What is

Cutoff Date


The amount of money a company spends to fill a vacancy, including finding, hiring, and onboarding a new employee.

A cutoff date for financial statements, also known as the "as of" date, is when the financial information in a statement applies. 

Cutoff dates mark the end of an accounting period for preparing financial statements. Financial statements provide a snapshot of a company's financial position and performance as of that date.

Let’s say a company's cutoff date for financial statements is on December 31, 2023. The information in the statements would reflect the company's financial status and activities before and up until that date. 

Cutoff dates let your stakeholders (like investors, creditors, and management) analyze and evaluate a company's financial health and performance during a given period.

The typical financial statements prepared as of the cutoff date include the following:

  • Balance Sheet (Statement of Financial Position): This provides information about the company's assets, liabilities, and shareholder equity at a specific date.
  • Income Statement (Profit and Loss Statement): An income statement presents the company's revenues, expenses, and net income or loss for the period leading up to the cutoff date.
  • Cash Flow Statement: This shows the company's cash flows in and out during the specified period. Cash flow statements are categorized into operating, investing, and financing activities.
  • Statement of Changes in Equity: This demonstrates changes in shareholders' equity, including share capital, retained earnings, and other equity components, during a reporting period.

An exact cutoff date for financial statements can help you make informed decisions and comparisons about your company's financial performance and position over time. It’s also a useful benchmark to see how you compare to other companies in your industry.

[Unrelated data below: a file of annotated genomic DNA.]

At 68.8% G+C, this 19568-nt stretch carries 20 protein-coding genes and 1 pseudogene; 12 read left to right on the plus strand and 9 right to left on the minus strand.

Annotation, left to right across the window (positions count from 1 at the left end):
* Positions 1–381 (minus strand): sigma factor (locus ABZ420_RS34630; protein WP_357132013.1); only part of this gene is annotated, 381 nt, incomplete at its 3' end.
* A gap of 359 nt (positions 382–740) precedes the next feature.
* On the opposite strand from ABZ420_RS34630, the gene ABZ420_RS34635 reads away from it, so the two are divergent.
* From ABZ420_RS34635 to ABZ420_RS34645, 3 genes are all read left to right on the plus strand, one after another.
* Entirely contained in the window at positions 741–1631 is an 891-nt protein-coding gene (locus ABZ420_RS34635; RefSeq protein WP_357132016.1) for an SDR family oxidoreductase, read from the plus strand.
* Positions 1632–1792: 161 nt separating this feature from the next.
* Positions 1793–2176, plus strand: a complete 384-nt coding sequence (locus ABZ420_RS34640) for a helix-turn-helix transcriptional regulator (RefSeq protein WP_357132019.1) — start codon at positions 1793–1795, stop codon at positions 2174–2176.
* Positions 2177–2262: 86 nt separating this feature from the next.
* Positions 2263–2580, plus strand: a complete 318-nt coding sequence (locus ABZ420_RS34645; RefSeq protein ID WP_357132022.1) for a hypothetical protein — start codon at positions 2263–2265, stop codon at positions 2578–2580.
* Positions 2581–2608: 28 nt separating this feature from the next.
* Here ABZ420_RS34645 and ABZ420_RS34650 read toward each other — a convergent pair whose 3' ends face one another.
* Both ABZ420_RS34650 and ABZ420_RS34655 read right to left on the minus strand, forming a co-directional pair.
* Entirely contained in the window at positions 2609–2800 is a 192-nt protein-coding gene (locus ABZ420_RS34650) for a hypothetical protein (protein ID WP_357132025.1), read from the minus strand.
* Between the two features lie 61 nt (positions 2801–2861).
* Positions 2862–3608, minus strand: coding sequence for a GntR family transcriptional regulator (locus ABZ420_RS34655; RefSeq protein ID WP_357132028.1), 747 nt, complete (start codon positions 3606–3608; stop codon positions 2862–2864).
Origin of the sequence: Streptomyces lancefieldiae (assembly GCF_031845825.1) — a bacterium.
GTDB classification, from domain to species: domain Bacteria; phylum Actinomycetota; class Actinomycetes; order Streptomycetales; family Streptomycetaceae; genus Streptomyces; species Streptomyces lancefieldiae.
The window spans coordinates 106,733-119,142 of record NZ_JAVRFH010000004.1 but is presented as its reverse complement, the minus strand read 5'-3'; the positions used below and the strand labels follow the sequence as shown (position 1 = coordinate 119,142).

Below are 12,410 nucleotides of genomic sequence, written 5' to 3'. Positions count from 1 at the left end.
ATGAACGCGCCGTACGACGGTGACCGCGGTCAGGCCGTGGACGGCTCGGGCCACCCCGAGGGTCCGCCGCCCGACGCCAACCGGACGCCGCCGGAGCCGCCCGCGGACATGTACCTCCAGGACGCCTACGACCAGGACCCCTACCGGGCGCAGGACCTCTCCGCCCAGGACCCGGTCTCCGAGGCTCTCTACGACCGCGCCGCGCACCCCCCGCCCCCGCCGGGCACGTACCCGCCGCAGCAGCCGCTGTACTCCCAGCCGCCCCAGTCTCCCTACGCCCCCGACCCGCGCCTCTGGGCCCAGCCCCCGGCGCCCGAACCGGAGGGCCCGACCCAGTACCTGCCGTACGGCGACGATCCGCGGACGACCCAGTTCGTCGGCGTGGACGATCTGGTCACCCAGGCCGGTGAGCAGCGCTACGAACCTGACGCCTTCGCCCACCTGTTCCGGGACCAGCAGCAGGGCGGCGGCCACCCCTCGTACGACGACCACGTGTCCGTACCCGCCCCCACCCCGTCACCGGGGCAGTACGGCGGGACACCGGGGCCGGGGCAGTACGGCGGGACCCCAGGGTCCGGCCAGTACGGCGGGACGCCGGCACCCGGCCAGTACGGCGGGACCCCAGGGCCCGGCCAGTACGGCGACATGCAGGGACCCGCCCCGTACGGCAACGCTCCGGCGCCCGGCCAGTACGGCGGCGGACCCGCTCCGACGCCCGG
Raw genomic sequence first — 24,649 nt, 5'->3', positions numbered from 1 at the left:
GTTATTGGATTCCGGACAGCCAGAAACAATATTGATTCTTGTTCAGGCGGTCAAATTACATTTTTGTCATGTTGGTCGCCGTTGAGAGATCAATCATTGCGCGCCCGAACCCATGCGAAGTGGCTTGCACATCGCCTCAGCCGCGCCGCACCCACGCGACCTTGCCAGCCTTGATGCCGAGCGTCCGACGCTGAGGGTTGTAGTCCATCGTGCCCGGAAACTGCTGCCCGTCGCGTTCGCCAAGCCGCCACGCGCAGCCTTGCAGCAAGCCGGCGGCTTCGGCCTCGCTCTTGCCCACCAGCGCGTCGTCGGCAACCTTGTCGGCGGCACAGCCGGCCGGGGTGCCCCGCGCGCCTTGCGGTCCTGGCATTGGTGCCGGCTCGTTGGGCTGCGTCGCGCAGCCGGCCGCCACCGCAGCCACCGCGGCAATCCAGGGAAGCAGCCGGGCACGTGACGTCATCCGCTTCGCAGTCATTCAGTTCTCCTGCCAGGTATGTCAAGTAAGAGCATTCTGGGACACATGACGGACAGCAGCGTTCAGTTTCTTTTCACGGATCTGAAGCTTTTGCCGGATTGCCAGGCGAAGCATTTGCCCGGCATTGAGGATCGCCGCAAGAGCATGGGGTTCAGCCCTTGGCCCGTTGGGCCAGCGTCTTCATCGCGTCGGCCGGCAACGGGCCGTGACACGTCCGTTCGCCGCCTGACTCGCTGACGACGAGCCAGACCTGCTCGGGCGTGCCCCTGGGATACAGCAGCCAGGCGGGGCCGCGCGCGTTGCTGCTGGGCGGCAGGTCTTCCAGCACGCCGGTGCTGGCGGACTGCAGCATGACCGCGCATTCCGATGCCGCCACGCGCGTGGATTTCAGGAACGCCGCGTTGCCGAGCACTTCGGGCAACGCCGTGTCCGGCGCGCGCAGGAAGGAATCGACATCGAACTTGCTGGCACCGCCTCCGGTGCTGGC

How Does the Cutoff Date on Financial Statements Impact Payroll? 

Cutoff dates on your financial statements can impact payroll in several ways, especially concerning the recognition and reporting of expenses around employee compensation. 

Your financial statements must accurately reflect your company's financial position and performance as of the cutoff date. This includes properly treating payroll-related transactions. Here are some ways the cutoff date can impact payroll:

  • Accrual Payroll of Expenses: The cutoff date determines the end of the accounting period for which financial statements are prepared. If the payroll period spans across the cutoff date, unpaid wages and salaries earned by employees up to the cutoff date need to be accrued in the financial statements. Accruing these expenses means recognizing them in the current period's financial statements, even if the payment to employees occurs after the cutoff date.
  • Unpaid Bonuses and Commissions: If the company has any outstanding bonuses or commissions owed to employees for work performed up to the cutoff date but still needs to be paid, these amounts must be accrued and included in the financial statements.
  • Employee Benefits and Withholdings: Employee benefits like health insurance, retirement contributions, and payroll taxes should be accounted for and accrued up to the cutoff date, even if they are paid out after that date.
  • Reporting Liabilities: The payroll-related accruals mentioned above will create corresponding liabilities on the company's balance sheet as of the cutoff date. These liabilities represent the amounts owed to employees for work performed and benefits accrued up to that date.
  • Impact on Cash Flow Statement: The timing of payroll disbursements can affect the company's cash flow statement. If the company pays its employees on a date after the cutoff date, it will be reflected in the cash flow statement as a cash outflow in the subsequent accounting period.

It's essential for companies to accurately record and recognize payroll expenses and liabilities in their financial statements as of the cutoff date to present an accurate and fair view of the company's financial position and performance. This ensures transparency for stakeholders and compliance with accounting standards, such as the accrual basis of accounting, which requires recognizing revenues and expenses when they are earned or incurred, regardless of the timing of cash transactions.

How Can Borderless Help?

Managing a remote team is tough. At Borderless, we understand the ins and outs of global employment, including less-obvious topics like cutoff dates. We’re here to ensure you understand how cutoff dates impact both your payroll responsibilities as an employer and your legal compliance requirements.   

In over 150 countries, we can help you understand the different work cultures worldwide and act as your guide through your employees’ entire tenure with your company. 

Book a demo today to find out how we can help.